Most conversations are simply monologues delivered in the presence of a witness.” ~Margaret Millar
Like many of the items at The Leaping Lizard gift shop in Traverse City, Mich., the talking feather is steeped in Native American lore. The moment I spotted it, I knew I had to own it.
Attached to a thin leather cord, the feather is nicely embellished with strands of brightly colored beads. But the legend printed on the card that came with it is what cinched my decision to buy it:
“When crowds gathered and conversation grew louder, it was hard to hear one speaker, so the person wishing to address the crowd was passed ‘the talking feather.’ It was held above the crowd to signify that the person had the floor as speaker.”
I’m no expert on Native Americana, so I can’t vouch for the authenticity of this charming legend. Regardless, it occurs to me that — given a fair chance — the talking feather could restore the dying art of two-way conversation.
I won’t even touch on political discussions in Washington. But just imagine what would happen if you brought the talking feather to family gatherings — especially during the holidays — where several conversations are carried on simultaneously, in competition with televised football games. Every in-law would be entitled to speak his mind while the rest of the family would listen intently, the room hushed. The magic words, “Please pass the talking feather,” would enable everyone to get a word in edgewise. There would be fewer interruptions and better digestion.
And imagine how different things would be if everyone carried a talking feather to work. Colleagues would air opinions more carefully, taking time to breathe between sentences. Inspiration would have a chance to percolate at morning coffee breaks.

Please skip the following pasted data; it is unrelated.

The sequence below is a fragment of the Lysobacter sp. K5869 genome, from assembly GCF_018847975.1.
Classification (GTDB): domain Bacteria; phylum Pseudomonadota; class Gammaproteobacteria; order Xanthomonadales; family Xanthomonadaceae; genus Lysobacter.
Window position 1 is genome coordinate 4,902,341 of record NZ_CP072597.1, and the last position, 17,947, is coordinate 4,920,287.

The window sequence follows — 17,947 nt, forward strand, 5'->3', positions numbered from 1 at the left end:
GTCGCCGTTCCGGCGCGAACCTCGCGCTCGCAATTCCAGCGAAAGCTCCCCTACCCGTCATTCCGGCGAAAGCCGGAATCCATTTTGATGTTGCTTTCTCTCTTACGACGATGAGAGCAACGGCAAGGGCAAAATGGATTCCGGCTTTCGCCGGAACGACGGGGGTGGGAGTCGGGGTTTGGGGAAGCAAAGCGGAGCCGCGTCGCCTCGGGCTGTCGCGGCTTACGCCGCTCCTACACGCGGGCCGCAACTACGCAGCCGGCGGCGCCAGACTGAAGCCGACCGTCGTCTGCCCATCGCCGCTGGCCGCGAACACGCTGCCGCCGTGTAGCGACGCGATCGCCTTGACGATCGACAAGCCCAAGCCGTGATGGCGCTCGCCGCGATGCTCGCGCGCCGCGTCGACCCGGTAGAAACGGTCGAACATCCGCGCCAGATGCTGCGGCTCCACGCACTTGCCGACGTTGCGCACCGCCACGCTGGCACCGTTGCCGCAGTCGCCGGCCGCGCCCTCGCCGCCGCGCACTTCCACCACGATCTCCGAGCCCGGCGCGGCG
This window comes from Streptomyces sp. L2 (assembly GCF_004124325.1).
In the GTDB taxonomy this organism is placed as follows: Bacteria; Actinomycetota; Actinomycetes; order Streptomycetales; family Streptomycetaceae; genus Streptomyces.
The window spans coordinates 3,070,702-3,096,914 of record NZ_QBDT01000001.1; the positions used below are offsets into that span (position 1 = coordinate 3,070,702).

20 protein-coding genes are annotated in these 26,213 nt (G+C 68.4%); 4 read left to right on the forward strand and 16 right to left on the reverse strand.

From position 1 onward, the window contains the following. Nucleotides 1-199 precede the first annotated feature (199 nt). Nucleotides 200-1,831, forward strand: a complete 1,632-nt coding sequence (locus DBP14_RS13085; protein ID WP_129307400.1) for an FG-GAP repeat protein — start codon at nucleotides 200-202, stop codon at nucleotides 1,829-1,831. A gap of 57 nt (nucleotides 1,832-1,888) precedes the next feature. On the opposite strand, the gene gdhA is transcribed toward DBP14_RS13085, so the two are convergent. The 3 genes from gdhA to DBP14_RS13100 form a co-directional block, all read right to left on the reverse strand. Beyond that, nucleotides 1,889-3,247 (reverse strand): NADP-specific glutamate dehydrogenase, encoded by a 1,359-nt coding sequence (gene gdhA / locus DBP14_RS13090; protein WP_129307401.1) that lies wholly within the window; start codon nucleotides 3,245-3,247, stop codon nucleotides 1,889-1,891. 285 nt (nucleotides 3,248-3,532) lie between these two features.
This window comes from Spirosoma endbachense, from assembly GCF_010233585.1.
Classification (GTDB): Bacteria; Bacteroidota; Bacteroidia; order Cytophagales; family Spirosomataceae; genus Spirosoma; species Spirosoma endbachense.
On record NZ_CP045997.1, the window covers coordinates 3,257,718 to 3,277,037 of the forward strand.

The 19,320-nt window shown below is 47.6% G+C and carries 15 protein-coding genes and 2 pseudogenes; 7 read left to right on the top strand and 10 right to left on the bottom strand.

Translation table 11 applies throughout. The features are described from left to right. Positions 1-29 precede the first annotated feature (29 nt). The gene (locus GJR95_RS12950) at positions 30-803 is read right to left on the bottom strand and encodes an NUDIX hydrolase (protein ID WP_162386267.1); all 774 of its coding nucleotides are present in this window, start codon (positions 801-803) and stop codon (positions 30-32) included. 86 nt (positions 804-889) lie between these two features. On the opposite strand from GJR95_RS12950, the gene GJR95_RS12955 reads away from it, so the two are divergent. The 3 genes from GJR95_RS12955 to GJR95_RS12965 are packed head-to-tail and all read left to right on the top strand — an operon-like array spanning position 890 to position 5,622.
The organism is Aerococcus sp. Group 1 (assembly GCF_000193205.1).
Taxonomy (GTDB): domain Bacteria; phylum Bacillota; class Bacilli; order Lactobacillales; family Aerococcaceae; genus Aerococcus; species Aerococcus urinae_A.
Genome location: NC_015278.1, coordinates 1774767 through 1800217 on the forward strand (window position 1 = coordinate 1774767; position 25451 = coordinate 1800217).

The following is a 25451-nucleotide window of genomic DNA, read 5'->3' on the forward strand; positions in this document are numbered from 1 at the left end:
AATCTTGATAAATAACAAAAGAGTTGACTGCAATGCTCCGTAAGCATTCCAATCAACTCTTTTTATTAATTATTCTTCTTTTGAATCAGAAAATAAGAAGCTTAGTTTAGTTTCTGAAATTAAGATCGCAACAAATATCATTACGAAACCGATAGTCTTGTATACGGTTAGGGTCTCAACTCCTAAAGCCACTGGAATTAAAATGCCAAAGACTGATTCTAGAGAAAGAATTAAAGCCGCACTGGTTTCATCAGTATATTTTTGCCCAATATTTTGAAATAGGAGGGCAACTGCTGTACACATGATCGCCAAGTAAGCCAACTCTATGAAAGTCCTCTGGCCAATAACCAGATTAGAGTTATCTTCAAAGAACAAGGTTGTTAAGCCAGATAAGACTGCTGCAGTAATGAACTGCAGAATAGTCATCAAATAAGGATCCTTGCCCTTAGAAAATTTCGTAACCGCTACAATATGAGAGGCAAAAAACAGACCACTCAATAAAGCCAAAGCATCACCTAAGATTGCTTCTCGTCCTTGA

What if I carried the talking feather in my purse, or hung it around my neck, to remind myself to think carefully before speaking?
In any type of social situation, the well-timed use of a talking feather could silence — at least temporarily — the ramblers, egotists, narcissists, braggarts, jabberwocks, and other conversation dominators who love to hear themselves talk (even if nobody else does). In classrooms, too, teachers could silence a roomful of chatty youngsters with a mere wave of a feather.
A born talker, I’m inclined to interrupt, and sometimes I let my thoughts rush out of my mouth like too much salt from a shaker. I often find myself wishing I could take back the foolish things I’ve said. But what if I carried the talking feather in my purse, or hung it around my neck, to remind myself to think carefully before speaking?
“The right word may be effective,” Mark Twain once said, “but no word was ever as effective as a rightly timed pause.”
All said and done, good conversation is a reciprocal exchange between people — never a monologue. So here’s a simple test: The next time you leave a holiday party, ask yourself if you’ve spent more time explaining yourself — or learning something new about someone else. Just sayin’.
This is an excerpt from a longer and slightly different essay published in my collection, Writing Home.